141. Støttrup JG (2003) Production and nutritional value of copepods. In: Støttrup JG, McEvoy LA (eds) Live feeds in marine aquaculture. Blackwell, Oxford, 318 ppGoogle Scholar
  142. Støttrup JG, Jensen J (1990) Influence of algal diet on feeding and egg production of the calanoid copepod Acartia tonsa Dana. J Exp Mar Biol Ecol 141:87–105Google Scholar
  143. Støttrup JG, Norsker NH (1997) Production and use of copepods in marine fish larviculture. Aquaculture 155:231–247Google Scholar
  144. Støttrup JG, Richardson K, Kirkegaard E, Pihl NJ (1986) The cultivation of Acartia tonsa Dana for use as a live food source for marine fish larvae. Aquaculture 52:87–96Google Scholar
  145. Støttrup JG, Bell JG, Sargent JR (1999) The fate of lipids during development and cold-storage of eggs in the laboratory-reared calanoid copepod, Acartia tonsa Dana, and in response to different algal diets. Aquaculture 176:257–269Google Scholar
  146. Su H-M, Cheng S-H, Chen T-I, Su M-S (2005) Culture of copepods and applications to marine finfish larval rearing in Taiwan. In: Lee C-S, O’ Bryen PJ, Marcus NH (eds) Copepods in aquaculture. Blackwell, Oxford, pp 11–24Google Scholar
  147. Sun B, Fleeger JW (1995) Sustained mass culture of Amphiascoides atopus a marine Harpacticoid copepod in a recirculating system. Aquaculture 136:313–321Google Scholar
  148. Toledo JD, Golez MS, Doi M, Ohno A (1999) Use of copepod nauplii during early feeding stage of grouper Epinephelus coioides. Fish Sci 65:390–397Google Scholar
  149. Toledo JD, Golez MS, Ohno A (2005) Studies on the use of copepods in the semi-intensive seed production of grouper Epinephelus Coiodes. In: Lee C-S, O’Bryen PJ, Marcus NH (eds) Copepods in aquaculture. Blackwell, Oxford, pp 11–24Google Scholar
  150. Tonheim SK, Nordgreen A, Høgøy I, Hamre K, Rønnestad I (2007) In vitro determinations of water-soluble and water-insoluble protein fractions of some common fish larval feeds and feed ingredients. Aquaculture 262:426–435Google Scholar
  151. Uye S (1985) Resting egg production as a life history strategy of marine planktonic copepods. Bull Mar Sci 37:440–449Google Scholar
  152. Van der Meeren T (1991) Selective feeding and prediction of food consumption in turbot larvae (Scophthalmus maximus L.) reared on the rotifer Brachionus plicatilis and natural zooplankton. Aquaculture 93:35–55Google Scholar
  153. Van der Meeren T (2003) Analysis of biochemical components in copepods for evaluation of feed quality for juvenile production of marine fish. Prosjektrapportnr 5 2003. Havforskningsinstituttet, 39 ppGoogle Scholar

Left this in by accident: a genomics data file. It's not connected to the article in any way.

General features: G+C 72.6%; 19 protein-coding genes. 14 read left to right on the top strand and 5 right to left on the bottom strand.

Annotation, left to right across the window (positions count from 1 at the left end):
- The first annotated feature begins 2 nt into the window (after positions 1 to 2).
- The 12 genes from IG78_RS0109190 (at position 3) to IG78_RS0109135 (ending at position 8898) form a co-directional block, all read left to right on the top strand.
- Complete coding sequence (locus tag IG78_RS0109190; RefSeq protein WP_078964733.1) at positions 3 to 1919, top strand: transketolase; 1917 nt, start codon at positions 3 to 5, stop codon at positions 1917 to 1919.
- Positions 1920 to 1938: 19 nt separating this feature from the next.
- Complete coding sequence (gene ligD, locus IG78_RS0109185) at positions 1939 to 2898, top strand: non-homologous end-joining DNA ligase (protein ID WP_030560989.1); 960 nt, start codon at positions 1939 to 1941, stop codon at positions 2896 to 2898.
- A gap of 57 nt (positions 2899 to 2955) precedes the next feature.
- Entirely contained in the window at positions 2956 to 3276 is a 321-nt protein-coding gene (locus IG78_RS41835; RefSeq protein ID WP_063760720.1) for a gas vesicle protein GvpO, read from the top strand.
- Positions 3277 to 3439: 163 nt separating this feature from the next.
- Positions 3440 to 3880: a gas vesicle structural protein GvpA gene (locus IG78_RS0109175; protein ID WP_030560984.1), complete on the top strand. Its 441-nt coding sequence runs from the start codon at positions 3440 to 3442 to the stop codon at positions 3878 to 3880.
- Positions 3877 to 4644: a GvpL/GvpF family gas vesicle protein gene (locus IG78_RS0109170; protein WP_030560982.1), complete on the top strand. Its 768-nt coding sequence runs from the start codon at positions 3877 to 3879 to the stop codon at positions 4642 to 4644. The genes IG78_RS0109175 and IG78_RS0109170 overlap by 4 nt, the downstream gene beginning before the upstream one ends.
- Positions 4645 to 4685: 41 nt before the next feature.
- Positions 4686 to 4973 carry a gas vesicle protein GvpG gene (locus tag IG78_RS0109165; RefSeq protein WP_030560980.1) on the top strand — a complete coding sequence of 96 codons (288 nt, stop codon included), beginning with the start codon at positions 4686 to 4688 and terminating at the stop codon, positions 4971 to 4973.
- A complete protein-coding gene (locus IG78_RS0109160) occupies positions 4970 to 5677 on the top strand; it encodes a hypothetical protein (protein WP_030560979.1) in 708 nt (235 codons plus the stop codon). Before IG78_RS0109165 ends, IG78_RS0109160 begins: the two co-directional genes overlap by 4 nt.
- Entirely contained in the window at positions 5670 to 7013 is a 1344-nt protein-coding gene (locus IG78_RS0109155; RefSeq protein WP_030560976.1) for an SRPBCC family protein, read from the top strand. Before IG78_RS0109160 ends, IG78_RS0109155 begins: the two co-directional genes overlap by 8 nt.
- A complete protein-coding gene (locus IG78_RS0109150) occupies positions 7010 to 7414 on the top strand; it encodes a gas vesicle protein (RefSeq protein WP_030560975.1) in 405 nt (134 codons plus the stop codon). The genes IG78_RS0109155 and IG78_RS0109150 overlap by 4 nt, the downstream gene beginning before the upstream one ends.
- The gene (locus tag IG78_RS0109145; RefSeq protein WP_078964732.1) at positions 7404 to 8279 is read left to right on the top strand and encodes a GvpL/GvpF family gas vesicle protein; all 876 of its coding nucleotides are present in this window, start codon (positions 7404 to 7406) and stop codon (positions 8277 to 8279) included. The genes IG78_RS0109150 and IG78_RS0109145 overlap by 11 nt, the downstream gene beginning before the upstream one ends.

154. Van der Meeren T, Naas KE (1997) Development of rearing techniques using large enclosed ecosystems in the mass production of marine fish fry. Rev Fish Sci 5:367–390Google Scholar
  155. Van der Meeren T, Klungsøyr J, Wilhelmsen S, Kvenseth PG (1993) Fatty acid composition of unfed cod larvae Gadus morhua L. and cod larvae feeding on natural plankton in larger enclosures. J World Aqua Soc 24:167–185Google Scholar
  156. Van der Meeren T, Olsen RE, Hamre K, Fyhn HJ (2008) Biochemical composition of copepods for evaluation of feed quality in production of juvenile marine fish. Aquaculture 274:375–397Google Scholar
  157. Venizelos A, Benetti DD (1999) Pignentation abnormalities in flatfish. Aquaculture 176:181–188Google Scholar
  158. Watanabe T (1982) Lipid nutrition in fish. Comp Biochem Physiol 73B(1):3–15Google Scholar
  159. Watanabe T (1988) Nutrition and growth. In: Shepard CJ, Bromage NR (eds) Intensive fish farming. BSP Prof. Books. Billing and Sons, Worcester, pp 154–197Google Scholar
  160. Watanabe T (1993) Importance of docosahexaenoic acid in marine larval fish. Aquac Soc 24:152–161Google Scholar
  161. Watanabe T, Kitajima C, Fujita S (1983) Nutritional values of live feed organisms used in Japan for mass propagation of fish: a review. Aquaculture 34:115–143Google Scholar
  162. Witt U, Quantz G, Kuhlmann D, Kattner G (1984) Survival and growth of turbot larvae Scophthalmus maximus L. reared on different food organisms with special regard to long-chain polyunsaturated fatty acids. Aquac Eng 3:177–190Google Scholar
  163. Wright PA, Fyhn HJ (2001) Ontogeny of nitrogen metabolism and excretion. In: Wright PA, Anderson PM (eds) Nitrogen excretion. Fish physiology series, vol 20. Academic Press, San Diego, pp 149–201Google Scholar
  164. Yone Y, Fuji M (1975) Studies on the nutrition of red seabream: XI. Effect of n-3 fatty acid supplement in a corn oil diet on growth rate and feed efficiency. Bull Jpn Soc Sci Fish 41:73–77Google Scholar
  165. Zambonine Infante JL, Cahu CL, Péres A (1997) Partial substitution of di and tripeptides for native proteins in sea bass diet improves Dicentrarchus labrax larval development. J Nutr 127:608–614Google Scholar

Copyright information

© Springer Science+Business Media B.V. 2010

Authors and Affiliations

  • O. O. Ajiboye
    • 1
  • A. F. Yakubu
    • 1
  • T. E. Adams
    • 1
  • E. D. Olaji
    • 1
  • N. A. Nwogu
    • 1
  1. 1.Nigerian Institute for Oceanography and Marine ResearchSapeleNigeria

Personalised recommendations